Saint Petersburg: Press of the Imperial Academy of Sciences, 1871-1872. Half-leather binding. [From the Livadia Palace Library of Empress Maria Alexandrovna (1824-1880), wife of Alexander II]. Item #254
Folio (28 x 36 cm). Thirteen issues, including original wrappers, bound in two volumes. Lithographed plates (some printed in color.) Well-constructed half-leather binding with gilt-stamped spine text; some rubbing to edges; spotting and staining; occasional foxing throughout; marbled endpapers; bookplate of Maria Alexandrovna, Empress of Russia to endpaper.
Russkii Drevnosti [Russian Antiquities], 1871 (complete in six issues)
Book 1 (1-11 pages: 11 plates)
Book 2 (11-21 pages: 8 plates)
Book 3 (21-26 pages: 6 plates)
Book 4 (26-31 pages: 13 plates)
Book 5 (31-49 pages: 8 plates)
Book 6 (49-64 pages: 13 plates)
Khristianskii Drevnosti i Arkheologiia [Christian Antiquities and Archaeology], 1871 (complete in six issues)
Book 1 (1-9 pages: 9 plates)
Book 2 (9-19 pages: 7 plates)
Book 3 (19-34 pages: 4 plates)
Book 4 (34-43 pages: 6 plates)
Book 5 (43-64 pages: 11 plates)
Book 6 (64-74 pages: 8 plates)
Khristianskii Drevnosti i Arkheologiia [Christian Antiquities and Archaeology], 1872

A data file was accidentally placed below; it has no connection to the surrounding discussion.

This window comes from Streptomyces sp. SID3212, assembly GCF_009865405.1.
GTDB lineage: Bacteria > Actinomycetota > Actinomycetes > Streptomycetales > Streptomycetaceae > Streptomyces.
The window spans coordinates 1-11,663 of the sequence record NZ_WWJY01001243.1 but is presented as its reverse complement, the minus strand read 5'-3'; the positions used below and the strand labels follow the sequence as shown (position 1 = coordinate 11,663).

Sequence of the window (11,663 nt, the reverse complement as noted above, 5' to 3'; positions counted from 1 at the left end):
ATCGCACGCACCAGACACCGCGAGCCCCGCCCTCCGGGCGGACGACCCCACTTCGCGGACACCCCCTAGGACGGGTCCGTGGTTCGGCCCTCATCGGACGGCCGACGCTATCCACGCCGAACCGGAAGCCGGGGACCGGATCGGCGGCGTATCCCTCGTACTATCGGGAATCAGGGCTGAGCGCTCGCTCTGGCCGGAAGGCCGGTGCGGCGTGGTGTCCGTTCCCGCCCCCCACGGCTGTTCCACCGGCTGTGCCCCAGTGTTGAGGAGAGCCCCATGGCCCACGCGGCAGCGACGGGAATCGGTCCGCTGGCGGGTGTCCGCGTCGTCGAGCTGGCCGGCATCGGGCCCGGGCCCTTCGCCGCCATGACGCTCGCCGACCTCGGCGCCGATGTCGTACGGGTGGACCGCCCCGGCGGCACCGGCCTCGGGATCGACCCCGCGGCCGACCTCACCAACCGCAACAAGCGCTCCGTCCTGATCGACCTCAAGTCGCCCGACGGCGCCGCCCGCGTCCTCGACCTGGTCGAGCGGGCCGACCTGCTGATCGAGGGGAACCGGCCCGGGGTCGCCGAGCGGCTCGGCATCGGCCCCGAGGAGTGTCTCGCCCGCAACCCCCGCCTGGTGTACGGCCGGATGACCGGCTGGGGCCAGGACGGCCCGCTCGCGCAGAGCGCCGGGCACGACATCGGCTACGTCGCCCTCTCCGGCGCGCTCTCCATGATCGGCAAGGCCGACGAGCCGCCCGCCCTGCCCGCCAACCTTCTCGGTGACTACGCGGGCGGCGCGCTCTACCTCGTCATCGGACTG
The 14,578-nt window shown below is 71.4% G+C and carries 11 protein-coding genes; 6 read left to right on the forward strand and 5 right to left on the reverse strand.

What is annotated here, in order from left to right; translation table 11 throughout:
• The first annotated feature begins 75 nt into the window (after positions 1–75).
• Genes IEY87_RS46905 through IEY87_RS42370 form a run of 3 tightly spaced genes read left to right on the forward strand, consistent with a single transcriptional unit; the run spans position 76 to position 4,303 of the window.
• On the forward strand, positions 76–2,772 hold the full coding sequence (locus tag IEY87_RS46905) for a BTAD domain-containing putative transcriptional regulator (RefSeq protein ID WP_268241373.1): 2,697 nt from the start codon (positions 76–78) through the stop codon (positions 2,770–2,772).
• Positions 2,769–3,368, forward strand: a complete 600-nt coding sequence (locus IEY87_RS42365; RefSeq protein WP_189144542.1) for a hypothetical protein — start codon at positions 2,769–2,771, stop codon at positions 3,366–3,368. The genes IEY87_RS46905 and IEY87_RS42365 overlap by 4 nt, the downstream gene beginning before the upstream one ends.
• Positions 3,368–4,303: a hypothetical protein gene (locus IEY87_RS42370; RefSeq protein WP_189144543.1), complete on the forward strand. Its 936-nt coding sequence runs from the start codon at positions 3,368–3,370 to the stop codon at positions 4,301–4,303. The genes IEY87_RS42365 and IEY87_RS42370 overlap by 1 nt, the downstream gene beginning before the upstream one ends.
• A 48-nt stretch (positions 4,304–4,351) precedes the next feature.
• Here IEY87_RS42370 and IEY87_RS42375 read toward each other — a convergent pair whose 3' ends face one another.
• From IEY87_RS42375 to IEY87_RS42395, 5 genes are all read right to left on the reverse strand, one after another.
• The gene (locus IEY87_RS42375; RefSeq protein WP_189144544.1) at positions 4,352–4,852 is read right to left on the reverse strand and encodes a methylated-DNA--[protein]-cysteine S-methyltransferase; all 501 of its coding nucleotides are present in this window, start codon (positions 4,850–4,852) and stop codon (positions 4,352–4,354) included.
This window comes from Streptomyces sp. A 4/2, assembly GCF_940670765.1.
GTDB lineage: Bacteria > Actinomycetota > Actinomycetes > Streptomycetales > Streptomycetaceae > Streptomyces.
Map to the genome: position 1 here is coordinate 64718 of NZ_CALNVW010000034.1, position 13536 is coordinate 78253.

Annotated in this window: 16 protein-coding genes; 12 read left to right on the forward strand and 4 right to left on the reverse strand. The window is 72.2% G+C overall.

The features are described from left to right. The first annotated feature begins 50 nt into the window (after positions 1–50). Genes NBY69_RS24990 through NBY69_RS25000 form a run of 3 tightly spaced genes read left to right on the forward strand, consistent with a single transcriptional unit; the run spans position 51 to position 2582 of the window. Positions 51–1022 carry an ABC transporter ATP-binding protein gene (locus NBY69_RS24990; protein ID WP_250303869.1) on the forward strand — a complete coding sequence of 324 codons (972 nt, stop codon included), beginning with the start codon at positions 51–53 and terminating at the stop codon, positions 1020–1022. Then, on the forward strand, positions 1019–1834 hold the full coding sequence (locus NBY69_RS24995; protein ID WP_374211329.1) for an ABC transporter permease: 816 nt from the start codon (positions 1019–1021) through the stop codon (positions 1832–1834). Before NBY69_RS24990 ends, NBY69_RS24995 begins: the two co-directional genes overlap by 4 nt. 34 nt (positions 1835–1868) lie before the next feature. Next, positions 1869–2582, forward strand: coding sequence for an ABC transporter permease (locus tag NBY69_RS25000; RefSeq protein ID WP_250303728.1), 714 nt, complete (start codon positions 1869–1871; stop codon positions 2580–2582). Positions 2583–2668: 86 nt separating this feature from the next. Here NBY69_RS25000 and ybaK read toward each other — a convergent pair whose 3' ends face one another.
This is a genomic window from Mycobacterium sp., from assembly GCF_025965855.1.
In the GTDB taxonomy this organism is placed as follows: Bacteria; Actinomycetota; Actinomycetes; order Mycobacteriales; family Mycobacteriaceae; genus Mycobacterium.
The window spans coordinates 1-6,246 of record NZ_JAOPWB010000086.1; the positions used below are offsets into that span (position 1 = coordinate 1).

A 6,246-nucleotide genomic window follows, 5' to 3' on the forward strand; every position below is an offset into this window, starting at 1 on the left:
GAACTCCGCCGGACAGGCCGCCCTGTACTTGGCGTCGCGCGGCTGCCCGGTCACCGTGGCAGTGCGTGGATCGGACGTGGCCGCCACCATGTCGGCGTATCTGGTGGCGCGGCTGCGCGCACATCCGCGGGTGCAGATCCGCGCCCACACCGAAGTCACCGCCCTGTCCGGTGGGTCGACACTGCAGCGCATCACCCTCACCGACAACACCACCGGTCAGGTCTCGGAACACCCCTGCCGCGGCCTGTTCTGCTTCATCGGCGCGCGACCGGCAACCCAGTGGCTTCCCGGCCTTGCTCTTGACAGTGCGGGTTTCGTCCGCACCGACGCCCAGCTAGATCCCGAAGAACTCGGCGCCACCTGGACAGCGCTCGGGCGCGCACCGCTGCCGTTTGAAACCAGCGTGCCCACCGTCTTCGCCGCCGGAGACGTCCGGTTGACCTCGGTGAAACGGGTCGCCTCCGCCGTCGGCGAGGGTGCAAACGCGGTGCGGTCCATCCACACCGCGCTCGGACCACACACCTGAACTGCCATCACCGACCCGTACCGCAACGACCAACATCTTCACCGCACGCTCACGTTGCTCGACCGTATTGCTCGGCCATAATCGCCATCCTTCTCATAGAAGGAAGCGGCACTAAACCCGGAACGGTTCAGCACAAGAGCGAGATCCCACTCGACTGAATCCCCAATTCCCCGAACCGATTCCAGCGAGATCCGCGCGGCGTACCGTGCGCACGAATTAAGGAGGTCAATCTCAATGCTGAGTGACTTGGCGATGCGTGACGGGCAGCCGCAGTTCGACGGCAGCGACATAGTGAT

Book 1 (73 pages: 65 plates; fold-out plate in back)
Published in the years 1862—1865, 1871—1872, and 1875—78. It was one of the rarest examples in the Russian publishing history of color photoengraving. A unique artistic and archaeological magazine contains images of ancient monuments of Byzantine art and works of Moscow, Kiev, Novgorod-Pskov, and Vladimir ancient architecture.
Vasily Prokhorov (1818-1882) - Russian historian, archaeologist, and professor of Christian and Russian antiquities course at the Academy of Fine Arts, who was incredibly engaged in collecting ancient art objects. For this purpose, he undertook many trips around Russia in 1863, 1867, 1869, 1871-1875, and from 1862 to 1877. The magazine that he edited and published was a great success, and its main advantage lay in the wealth of illustrative material - images of ancient monuments and works of Byzantine art from Kiev, Novgorod, and Pskov, Vladimir and Moscow.
From the Livadia Palace Library of Empress Maria Alexandrovna (1824-1880), wife of Alexander II. Bookplates of Maria Alexandrovna, Empress of Russia, on endpapers of each volume. In 1861, Emperor Alexander II presented the estate in Livadia to his wife, Empress Maria Alexandrovna. After the reconstruction, the Livadia palace could only be compared with the royal palaces in Peterhof and Tsarskoye Selo. Livadia became the favorite summer residence of Empress Maria Alexandrovna. Here was her home library, which was decorated with a bookplate on it, under the imperial crown, was the monogram of the Empress "MA" and the text "Library of Livadia."